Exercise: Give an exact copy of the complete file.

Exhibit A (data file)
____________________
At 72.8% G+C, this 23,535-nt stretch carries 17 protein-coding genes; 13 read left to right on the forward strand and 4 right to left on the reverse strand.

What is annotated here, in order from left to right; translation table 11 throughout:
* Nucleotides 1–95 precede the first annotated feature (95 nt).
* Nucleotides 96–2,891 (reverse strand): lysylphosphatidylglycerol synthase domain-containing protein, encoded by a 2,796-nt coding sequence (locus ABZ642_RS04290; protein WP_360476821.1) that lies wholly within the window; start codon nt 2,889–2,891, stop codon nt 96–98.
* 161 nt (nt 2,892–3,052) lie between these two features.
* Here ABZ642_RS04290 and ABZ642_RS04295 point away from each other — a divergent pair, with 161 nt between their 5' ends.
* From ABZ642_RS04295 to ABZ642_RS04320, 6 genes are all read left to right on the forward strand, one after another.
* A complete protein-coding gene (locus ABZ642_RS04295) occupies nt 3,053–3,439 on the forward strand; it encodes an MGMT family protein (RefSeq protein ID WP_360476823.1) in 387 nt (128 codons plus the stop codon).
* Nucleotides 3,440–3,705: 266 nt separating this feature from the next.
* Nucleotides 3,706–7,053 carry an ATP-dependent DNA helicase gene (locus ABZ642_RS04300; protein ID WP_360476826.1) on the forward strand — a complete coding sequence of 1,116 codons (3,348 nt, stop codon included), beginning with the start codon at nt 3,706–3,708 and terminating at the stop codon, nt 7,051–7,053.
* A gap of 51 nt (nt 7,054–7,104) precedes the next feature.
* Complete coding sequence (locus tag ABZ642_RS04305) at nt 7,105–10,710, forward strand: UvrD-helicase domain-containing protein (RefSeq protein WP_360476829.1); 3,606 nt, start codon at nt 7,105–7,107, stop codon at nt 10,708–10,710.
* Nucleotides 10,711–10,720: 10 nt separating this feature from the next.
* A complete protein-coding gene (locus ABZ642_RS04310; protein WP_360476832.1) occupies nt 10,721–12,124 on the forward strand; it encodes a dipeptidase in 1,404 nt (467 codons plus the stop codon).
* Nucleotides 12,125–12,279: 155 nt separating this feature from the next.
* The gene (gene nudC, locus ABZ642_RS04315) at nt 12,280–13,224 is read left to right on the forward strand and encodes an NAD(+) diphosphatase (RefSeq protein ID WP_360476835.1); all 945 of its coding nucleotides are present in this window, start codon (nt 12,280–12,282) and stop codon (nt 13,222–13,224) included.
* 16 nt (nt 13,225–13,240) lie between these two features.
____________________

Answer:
At 72.8% G+C, this 23,535-nt stretch carries 17 protein-coding genes; 13 read left to right on the forward strand and 4 right to left on the reverse strand.

What is annotated here, in order from left to right; translation table 11 throughout:
* Nucleotides 1–95 precede the first annotated feature (95 nt).
* Nucleotides 96–2,891 (reverse strand): lysylphosphatidylglycerol synthase domain-containing protein, encoded by a 2,796-nt coding sequence (locus ABZ642_RS04290; protein WP_360476821.1) that lies wholly within the window; start codon nt 2,889–2,891, stop codon nt 96–98.
* 161 nt (nt 2,892–3,052) lie between these two features.
* Here ABZ642_RS04290 and ABZ642_RS04295 point away from each other — a divergent pair, with 161 nt between their 5' ends.
* From ABZ642_RS04295 to ABZ642_RS04320, 6 genes are all read left to right on the forward strand, one after another.
* A complete protein-coding gene (locus ABZ642_RS04295) occupies nt 3,053–3,439 on the forward strand; it encodes an MGMT family protein (RefSeq protein ID WP_360476823.1) in 387 nt (128 codons plus the stop codon).
* Nucleotides 3,440–3,705: 266 nt separating this feature from the next.
* Nucleotides 3,706–7,053 carry an ATP-dependent DNA helicase gene (locus ABZ642_RS04300; protein ID WP_360476826.1) on the forward strand — a complete coding sequence of 1,116 codons (3,348 nt, stop codon included), beginning with the start codon at nt 3,706–3,708 and terminating at the stop codon, nt 7,051–7,053.
* A gap of 51 nt (nt 7,054–7,104) precedes the next feature.
* Complete coding sequence (locus tag ABZ642_RS04305) at nt 7,105–10,710, forward strand: UvrD-helicase domain-containing protein (RefSeq protein WP_360476829.1); 3,606 nt, start codon at nt 7,105–7,107, stop codon at nt 10,708–10,710.
* Nucleotides 10,711–10,720: 10 nt separating this feature from the next.
* A complete protein-coding gene (locus ABZ642_RS04310; protein WP_360476832.1) occupies nt 10,721–12,124 on the forward strand; it encodes a dipeptidase in 1,404 nt (467 codons plus the stop codon).
* Nucleotides 12,125–12,279: 155 nt separating this feature from the next.
* The gene (gene nudC, locus ABZ642_RS04315) at nt 12,280–13,224 is read left to right on the forward strand and encodes an NAD(+) diphosphatase (RefSeq protein ID WP_360476835.1); all 945 of its coding nucleotides are present in this window, start codon (nt 12,280–12,282) and stop codon (nt 13,222–13,224) included.
* 16 nt (nt 13,225–13,240) lie between these two features.